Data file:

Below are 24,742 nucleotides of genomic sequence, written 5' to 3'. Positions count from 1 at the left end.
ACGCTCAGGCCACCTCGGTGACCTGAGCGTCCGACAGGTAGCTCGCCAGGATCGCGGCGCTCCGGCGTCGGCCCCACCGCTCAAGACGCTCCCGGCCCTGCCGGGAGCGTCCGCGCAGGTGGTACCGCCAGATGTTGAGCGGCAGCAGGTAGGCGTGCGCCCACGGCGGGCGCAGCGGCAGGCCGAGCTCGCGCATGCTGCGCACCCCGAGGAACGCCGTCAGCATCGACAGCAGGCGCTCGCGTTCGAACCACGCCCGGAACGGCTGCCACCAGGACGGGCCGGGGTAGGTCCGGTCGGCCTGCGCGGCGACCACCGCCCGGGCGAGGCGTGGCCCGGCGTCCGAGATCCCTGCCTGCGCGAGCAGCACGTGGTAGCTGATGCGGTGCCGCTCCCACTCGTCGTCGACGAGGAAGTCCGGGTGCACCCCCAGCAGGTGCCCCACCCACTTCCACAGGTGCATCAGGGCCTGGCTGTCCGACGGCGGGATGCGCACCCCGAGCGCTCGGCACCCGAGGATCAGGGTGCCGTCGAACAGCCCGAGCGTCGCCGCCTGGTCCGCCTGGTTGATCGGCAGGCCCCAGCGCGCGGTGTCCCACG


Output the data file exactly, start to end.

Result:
Below are 24,742 nucleotides of genomic sequence, written 5' to 3'. Positions count from 1 at the left end.
ACGCTCAGGCCACCTCGGTGACCTGAGCGTCCGACAGGTAGCTCGCCAGGATCGCGGCGCTCCGGCGTCGGCCCCACCGCTCAAGACGCTCCCGGCCCTGCCGGGAGCGTCCGCGCAGGTGGTACCGCCAGATGTTGAGCGGCAGCAGGTAGGCGTGCGCCCACGGCGGGCGCAGCGGCAGGCCGAGCTCGCGCATGCTGCGCACCCCGAGGAACGCCGTCAGCATCGACAGCAGGCGCTCGCGTTCGAACCACGCCCGGAACGGCTGCCACCAGGACGGGCCGGGGTAGGTCCGGTCGGCCTGCGCGGCGACCACCGCCCGGGCGAGGCGTGGCCCGGCGTCCGAGATCCCTGCCTGCGCGAGCAGCACGTGGTAGCTGATGCGGTGCCGCTCCCACTCGTCGTCGACGAGGAAGTCCGGGTGCACCCCCAGCAGGTGCCCCACCCACTTCCACAGGTGCATCAGGGCCTGGCTGTCCGACGGCGGGATGCGCACCCCGAGCGCTCGGCACCCGAGGATCAGGGTGCCGTCGAACAGCCCGAGCGTCGCCGCCTGGTCCGCCTGGTTGATCGGCAGGCCCCAGCGCGCGGTGTCCCACG